The Other Parts of an MRI Machine
MRI machines are evolving so that they're more patient-friendly. For example, many claustrophobic people simply can't stand the cramped confines, and the bore may not accommodate obese people. There are more open scanners, which allow for greater space, but these machines have weaker magnetic fields, meaning it may be easier to miss abnormal tissue. Very small scanners for imaging specific body parts are also being developed.
Other advancements are being made in the field of MRI. Functional MRI (fMRI),
for example, creates brain maps of nerve cell activity second by
second and is helping researchers better understand how the brain
works. Magnetic resonance angiography (MRA) creates images of
flowing blood, arteries and veins in virtually any part of the body.
Two other magnets are used in MRI systems to a much lesser extent. Resistive magnets are structurally like superconducting magnets, but they lack the liquid helium. This difference means they require a huge amount of electricity, making it prohibitively expensive to operate above a 0.3 tesla level. Permanent magnets have a constant magnetic field, but they're so heavy that it would be difficult to construct one that could sustain a large magnetic field.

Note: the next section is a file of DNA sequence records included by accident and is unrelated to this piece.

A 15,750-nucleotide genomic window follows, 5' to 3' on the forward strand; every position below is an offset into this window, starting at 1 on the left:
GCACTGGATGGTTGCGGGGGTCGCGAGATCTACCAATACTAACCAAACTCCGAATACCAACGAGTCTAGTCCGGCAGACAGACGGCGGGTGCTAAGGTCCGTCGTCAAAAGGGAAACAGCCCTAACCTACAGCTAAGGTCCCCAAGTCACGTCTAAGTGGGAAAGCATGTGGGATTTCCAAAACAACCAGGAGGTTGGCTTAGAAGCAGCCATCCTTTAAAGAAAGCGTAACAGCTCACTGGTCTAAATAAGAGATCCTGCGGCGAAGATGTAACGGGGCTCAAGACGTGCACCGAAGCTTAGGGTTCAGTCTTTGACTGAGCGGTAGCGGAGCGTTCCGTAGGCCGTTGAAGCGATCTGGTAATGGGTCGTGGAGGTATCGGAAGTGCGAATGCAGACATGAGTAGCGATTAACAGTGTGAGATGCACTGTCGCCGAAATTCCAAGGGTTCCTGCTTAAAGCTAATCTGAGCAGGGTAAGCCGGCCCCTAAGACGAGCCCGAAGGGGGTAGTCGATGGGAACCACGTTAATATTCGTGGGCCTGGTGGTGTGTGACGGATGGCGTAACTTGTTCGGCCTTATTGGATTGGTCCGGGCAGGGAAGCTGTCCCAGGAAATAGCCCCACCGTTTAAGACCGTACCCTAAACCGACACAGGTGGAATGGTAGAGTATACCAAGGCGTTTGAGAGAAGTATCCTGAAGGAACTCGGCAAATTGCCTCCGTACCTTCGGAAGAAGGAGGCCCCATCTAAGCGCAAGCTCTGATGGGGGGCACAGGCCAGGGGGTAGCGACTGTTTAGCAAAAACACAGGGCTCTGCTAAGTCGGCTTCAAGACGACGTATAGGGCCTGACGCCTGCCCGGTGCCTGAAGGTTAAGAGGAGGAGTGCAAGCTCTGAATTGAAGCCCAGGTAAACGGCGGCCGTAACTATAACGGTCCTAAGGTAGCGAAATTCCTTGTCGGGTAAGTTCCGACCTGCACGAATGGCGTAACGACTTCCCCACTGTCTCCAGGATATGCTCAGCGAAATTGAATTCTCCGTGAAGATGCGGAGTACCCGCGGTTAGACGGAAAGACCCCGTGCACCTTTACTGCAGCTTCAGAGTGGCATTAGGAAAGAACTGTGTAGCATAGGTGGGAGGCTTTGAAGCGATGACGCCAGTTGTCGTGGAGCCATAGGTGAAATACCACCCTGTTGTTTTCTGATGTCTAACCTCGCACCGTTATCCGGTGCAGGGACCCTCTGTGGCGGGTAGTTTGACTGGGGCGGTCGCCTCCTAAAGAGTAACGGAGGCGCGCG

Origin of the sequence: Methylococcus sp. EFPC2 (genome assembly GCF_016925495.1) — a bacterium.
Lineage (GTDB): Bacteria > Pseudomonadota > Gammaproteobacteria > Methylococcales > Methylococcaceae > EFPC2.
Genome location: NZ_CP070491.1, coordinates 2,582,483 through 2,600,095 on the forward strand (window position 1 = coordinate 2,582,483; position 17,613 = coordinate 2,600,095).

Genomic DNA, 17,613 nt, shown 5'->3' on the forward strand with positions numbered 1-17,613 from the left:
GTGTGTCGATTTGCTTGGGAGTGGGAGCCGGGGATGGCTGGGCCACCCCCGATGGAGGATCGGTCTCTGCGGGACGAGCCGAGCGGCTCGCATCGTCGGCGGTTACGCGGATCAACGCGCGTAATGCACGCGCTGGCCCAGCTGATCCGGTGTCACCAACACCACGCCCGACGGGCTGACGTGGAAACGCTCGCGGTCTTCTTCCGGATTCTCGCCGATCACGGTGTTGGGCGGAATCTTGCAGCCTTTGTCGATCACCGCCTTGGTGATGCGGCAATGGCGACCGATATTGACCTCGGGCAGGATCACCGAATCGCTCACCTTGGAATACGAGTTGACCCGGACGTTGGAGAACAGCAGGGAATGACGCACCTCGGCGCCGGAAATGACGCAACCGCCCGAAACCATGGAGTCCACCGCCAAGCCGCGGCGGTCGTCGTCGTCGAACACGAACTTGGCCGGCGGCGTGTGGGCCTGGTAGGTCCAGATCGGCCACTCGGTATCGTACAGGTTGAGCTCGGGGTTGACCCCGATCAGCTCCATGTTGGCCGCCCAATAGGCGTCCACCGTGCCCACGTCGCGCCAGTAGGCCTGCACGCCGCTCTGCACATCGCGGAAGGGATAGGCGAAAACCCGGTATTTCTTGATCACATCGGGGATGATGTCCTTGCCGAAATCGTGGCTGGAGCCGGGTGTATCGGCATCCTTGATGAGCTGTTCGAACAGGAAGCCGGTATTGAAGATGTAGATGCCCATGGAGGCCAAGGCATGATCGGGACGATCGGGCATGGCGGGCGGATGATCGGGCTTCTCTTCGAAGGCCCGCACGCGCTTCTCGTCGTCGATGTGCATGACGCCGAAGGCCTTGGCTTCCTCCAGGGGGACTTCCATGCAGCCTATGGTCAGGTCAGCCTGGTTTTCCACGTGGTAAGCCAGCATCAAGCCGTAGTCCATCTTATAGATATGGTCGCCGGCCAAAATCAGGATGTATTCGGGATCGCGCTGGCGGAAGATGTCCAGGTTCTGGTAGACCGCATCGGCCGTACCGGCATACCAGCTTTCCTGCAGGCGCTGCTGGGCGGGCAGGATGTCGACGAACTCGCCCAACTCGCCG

There are also three gradient magnets inside the MRI machine. These magnets are much lower strength compared to the main magnetic field; they may range in strength from 180 gauss to 270 gauss. While the main magnet creates an intense, stable magnetic field around the patient, the gradient magnets create a variable field, which allows different parts of the body to be scanned.
Another part of the MRI system is a set of coils that transmit radiofrequency waves into the patient's body. There are different coils for different parts of the body: knees, shoulders, wrists, heads, necks and so on. These coils usually conform to the contour of the body part being imaged, or at least reside very close to it during the exam. Other parts of the machine include a very powerful computer system and a patient table, which slides the patient into the bore. Whether the patient goes in head or feet first is determined by what part of the body needs examining. Once the body part to be scanned is in the exact center, or isocenter, of the magnetic field, the scan can begin.
What goes on during a scan? Find out on the next page.